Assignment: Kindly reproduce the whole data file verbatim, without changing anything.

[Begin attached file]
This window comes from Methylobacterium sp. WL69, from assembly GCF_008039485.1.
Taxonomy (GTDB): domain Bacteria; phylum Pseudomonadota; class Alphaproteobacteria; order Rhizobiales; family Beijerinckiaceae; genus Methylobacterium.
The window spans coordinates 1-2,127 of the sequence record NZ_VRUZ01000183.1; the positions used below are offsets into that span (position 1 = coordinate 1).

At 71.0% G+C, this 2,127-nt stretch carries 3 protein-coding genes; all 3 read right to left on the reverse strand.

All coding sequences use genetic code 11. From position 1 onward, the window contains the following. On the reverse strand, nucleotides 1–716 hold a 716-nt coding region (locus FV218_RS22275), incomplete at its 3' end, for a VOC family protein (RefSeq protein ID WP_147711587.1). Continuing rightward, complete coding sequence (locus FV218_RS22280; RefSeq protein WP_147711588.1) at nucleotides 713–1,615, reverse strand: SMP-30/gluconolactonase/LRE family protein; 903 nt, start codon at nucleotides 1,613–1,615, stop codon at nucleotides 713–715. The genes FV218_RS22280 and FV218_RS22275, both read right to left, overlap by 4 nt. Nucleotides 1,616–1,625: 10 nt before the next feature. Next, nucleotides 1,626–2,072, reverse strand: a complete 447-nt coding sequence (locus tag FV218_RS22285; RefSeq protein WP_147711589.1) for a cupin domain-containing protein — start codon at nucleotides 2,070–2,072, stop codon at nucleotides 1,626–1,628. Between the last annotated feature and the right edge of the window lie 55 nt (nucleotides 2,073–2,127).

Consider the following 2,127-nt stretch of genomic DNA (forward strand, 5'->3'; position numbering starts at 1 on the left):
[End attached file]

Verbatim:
This window comes from Methylobacterium sp. WL69, from assembly GCF_008039485.1.
Taxonomy (GTDB): domain Bacteria; phylum Pseudomonadota; class Alphaproteobacteria; order Rhizobiales; family Beijerinckiaceae; genus Methylobacterium.
The window spans coordinates 1-2,127 of the sequence record NZ_VRUZ01000183.1; the positions used below are offsets into that span (position 1 = coordinate 1).

At 71.0% G+C, this 2,127-nt stretch carries 3 protein-coding genes; all 3 read right to left on the reverse strand.

All coding sequences use genetic code 11. From position 1 onward, the window contains the following. On the reverse strand, nucleotides 1–716 hold a 716-nt coding region (locus FV218_RS22275), incomplete at its 3' end, for a VOC family protein (RefSeq protein ID WP_147711587.1). Continuing rightward, complete coding sequence (locus FV218_RS22280; RefSeq protein WP_147711588.1) at nucleotides 713–1,615, reverse strand: SMP-30/gluconolactonase/LRE family protein; 903 nt, start codon at nucleotides 1,613–1,615, stop codon at nucleotides 713–715. The genes FV218_RS22280 and FV218_RS22275, both read right to left, overlap by 4 nt. Nucleotides 1,616–1,625: 10 nt before the next feature. Next, nucleotides 1,626–2,072, reverse strand: a complete 447-nt coding sequence (locus tag FV218_RS22285; RefSeq protein WP_147711589.1) for a cupin domain-containing protein — start codon at nucleotides 2,070–2,072, stop codon at nucleotides 1,626–1,628. Between the last annotated feature and the right edge of the window lie 55 nt (nucleotides 2,073–2,127).

Consider the following 2,127-nt stretch of genomic DNA (forward strand, 5'->3'; position numbering starts at 1 on the left):